Bulkley v. Naumkeag Steam Cotton Company
THIS was an appeal from the Circuit Court of the United States sitting in admiralty for the district of Massachusetts.
The facts of the case are stated in the opinion of the court.
It was submitted on printed arguments by Mr. Loring for the appellant, and Mr. Andros for the appellee.
The principal question involved was thus stated by Mr. Loring in the opening of his argument:
One of the questions presented, the only one decided in the courts below, is whether or not a vessel may be liable, in a suit in rem, for the loss of or damage done to merchandise never received on board.
It was held that the mere reception of goods by the master or owners, for the purpose of being carried in a particular vessel, did create a liability on the part of the vessel for any subsequent loss or damage, though the goods were never placed on board, and the loss was not caused by the insufficiency of the vessel, or any fault of its owners, master, or crew.
The claimant, conceiving that this decision is contrary to the principles of the maritime law and without precedent, and that the question is of importance, presents it for the consideration of this tribunal, and respectfully asks its attention to the suggestions to be presented in his behalf.
It is impossible for the reporter to do full justice to the arguments of the counsel on both sides, because they included so many branches of inquiry, with references to authorities. All that he can do is to give merely the points raised on both sides.
Mr. Loring's points were the following:
1. The libellants cannot hold either the vessel or the owners under the bills of lading, because the goods in question were not on board; and having insisted upon the master's signing such bills, are prevented thereby from resorting to the original contract of shipment.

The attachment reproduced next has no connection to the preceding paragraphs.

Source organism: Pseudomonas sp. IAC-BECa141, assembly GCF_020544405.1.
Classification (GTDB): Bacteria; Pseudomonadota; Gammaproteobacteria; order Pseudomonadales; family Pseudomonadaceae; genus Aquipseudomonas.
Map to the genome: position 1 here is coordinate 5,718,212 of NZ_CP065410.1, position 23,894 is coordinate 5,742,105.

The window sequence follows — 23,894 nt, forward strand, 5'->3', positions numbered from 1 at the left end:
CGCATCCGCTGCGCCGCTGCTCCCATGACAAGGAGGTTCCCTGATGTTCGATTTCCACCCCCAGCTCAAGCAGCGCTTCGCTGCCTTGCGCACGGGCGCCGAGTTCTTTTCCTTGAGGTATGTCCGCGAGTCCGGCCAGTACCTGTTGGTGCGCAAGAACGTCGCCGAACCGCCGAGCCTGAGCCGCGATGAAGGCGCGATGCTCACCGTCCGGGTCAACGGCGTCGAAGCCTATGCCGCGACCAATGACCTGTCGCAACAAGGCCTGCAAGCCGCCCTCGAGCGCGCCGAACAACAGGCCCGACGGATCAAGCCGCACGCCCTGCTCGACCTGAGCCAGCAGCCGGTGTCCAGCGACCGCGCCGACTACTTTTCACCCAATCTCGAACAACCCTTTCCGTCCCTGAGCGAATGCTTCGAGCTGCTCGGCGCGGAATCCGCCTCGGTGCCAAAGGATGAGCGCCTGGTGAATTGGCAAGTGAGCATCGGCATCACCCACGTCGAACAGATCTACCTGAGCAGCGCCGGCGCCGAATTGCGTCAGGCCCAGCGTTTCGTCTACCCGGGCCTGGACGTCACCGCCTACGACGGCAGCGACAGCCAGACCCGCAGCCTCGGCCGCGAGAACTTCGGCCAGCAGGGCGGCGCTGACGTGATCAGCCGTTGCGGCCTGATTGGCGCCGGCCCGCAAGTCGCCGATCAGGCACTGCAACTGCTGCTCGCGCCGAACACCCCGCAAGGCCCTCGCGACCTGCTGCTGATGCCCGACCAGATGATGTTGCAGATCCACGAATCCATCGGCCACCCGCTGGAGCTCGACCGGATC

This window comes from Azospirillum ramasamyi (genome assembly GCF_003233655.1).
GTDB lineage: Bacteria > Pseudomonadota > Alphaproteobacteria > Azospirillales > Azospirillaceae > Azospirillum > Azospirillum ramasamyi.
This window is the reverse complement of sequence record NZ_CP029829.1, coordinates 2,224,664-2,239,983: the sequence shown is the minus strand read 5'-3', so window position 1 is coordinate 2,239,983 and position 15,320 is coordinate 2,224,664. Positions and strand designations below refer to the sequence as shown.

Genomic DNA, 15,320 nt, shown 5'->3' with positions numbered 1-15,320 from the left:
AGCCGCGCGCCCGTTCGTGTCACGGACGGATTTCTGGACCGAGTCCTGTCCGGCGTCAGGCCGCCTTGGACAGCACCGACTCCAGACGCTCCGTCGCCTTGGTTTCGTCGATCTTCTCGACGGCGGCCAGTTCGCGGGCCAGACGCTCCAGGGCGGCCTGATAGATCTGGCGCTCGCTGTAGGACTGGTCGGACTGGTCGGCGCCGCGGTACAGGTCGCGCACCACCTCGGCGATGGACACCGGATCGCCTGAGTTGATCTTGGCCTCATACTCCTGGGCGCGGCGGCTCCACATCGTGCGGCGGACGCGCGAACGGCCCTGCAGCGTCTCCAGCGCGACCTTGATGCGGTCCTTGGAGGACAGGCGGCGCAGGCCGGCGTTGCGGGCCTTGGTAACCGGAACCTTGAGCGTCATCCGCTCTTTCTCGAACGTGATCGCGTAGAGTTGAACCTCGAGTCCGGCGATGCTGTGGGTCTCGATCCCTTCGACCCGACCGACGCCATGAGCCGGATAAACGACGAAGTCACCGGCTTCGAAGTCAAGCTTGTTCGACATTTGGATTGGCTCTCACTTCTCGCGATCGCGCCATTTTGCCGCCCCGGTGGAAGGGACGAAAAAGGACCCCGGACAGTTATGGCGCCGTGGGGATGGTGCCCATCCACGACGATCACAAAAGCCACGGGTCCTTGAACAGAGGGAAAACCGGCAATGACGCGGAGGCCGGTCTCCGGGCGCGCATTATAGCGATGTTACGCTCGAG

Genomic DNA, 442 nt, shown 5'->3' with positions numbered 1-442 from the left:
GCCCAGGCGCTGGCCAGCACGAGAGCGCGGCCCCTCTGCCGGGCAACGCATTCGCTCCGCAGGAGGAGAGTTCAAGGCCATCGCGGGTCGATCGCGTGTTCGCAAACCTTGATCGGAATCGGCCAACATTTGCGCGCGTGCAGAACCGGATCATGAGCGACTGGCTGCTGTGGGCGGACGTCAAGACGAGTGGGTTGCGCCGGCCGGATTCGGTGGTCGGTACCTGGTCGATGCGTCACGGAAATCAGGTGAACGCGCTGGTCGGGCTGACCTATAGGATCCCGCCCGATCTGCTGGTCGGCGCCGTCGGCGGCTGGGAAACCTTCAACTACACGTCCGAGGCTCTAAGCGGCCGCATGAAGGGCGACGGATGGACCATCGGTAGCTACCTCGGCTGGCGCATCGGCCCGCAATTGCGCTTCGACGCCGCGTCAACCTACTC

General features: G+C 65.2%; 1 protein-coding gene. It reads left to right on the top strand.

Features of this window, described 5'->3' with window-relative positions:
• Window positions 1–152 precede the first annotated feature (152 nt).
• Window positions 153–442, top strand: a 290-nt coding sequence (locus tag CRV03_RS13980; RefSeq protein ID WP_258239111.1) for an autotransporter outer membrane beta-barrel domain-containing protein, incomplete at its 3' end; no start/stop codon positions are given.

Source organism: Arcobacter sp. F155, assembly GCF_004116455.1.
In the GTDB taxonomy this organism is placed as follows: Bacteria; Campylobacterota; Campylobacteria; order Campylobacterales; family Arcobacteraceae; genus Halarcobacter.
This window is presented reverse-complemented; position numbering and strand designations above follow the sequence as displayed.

2. The owners of the vessel were not common carriers.
3. The vessel is not liable in rem.
So far it has not been considered whether or not the libellants have a lien or privilege upon the vessel for the loss they have suffered.
The inquiry has been as to the personal liability of the owners. If the court shall be of opinion that the owners are not liable on the bill of lading, because the goods were not on board; or on the original parol contract, because that was superseded by the written contract in the bill of lading, which the libellants elected to take; or, if bound by such contract, that the owners were private and not common carriers, and there is no proof of want of ordinary care-then it is unnecessary to inquire as to the liability of the vessel, it being well settled, that except in cases of bottomry and salvage, there can be no claim against the thing unless there is a personal liability on the part of its owners.
In the case of the Druid, 1 W. Rob., 399, Dr. Lushington says: 'No suit could ever be maintained against a ship where the owners were not themselves personally liable, or where the personal liability had not been given up, as in bottomry bonds.' And the rule as stated by him, to this extent, is expressly recognised and affirmed by this court in the case of the Freeman, 18 Howard, 189.